Some of Georgia’s most powerful companies are helping to underwrite a 12-day trade mission launched this week by Gov. Nathan Deal, guaranteeing them exclusive access to leaders during the high-stakes trip.
Coca-Cola Co., Aflac Inc. and Delta Air Lines are among the firms helping to defray travel costs or paying to sponsor exclusive galas. But you won’t find this type of spending detailed in lobbyist disclosures or campaign financing reports. That’s because it’s not required under the murky rules guiding spending in Georgia.
State officials say the sponsorships of two events and other in-kind contributions help trip organizers stretch taxpayer dollars further for the three-country hop that began Monday in South Korea and ends Aug. 30 in Tokyo after a swing through China.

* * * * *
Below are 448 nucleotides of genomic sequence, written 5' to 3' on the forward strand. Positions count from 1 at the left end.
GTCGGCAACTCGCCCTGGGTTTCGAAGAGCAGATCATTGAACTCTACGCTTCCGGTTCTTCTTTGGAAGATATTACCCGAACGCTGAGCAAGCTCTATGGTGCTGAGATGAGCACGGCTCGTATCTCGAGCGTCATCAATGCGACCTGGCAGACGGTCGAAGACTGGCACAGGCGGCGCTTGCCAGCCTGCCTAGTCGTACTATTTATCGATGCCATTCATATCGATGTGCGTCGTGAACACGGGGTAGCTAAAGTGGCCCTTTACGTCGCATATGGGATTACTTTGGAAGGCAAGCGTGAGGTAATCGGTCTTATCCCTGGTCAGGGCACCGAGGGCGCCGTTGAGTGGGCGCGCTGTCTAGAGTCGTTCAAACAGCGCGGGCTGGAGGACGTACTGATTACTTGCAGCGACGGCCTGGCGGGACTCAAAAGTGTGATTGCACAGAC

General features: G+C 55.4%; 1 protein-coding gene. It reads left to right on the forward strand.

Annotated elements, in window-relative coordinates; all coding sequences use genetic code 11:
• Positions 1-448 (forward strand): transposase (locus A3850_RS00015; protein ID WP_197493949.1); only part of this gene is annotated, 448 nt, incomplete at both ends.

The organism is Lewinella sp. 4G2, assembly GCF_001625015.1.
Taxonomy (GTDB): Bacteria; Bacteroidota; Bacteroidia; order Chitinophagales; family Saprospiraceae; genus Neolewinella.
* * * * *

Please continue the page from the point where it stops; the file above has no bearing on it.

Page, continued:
State officials declined to give a projected cost of the trip.
Corporate representatives describe the sponsorships as a tool to increase travel, jobs and investment in Georgia.
But watchdog activists said the practice gives powerful business interests more leverage to influence policymakers without the public knowing of the expenses. They worry that Georgia is peddling political face time at the cost of transparency.
“Wouldn’t it be nice if all Georgians can have that kind of access to politicians? It’s a shame that paid access is the only way to access political leaders,” said Jon Sinton, a media consultant who chairs the board of Common Cause of Georgia, a watchdog group. “You have to write a check.”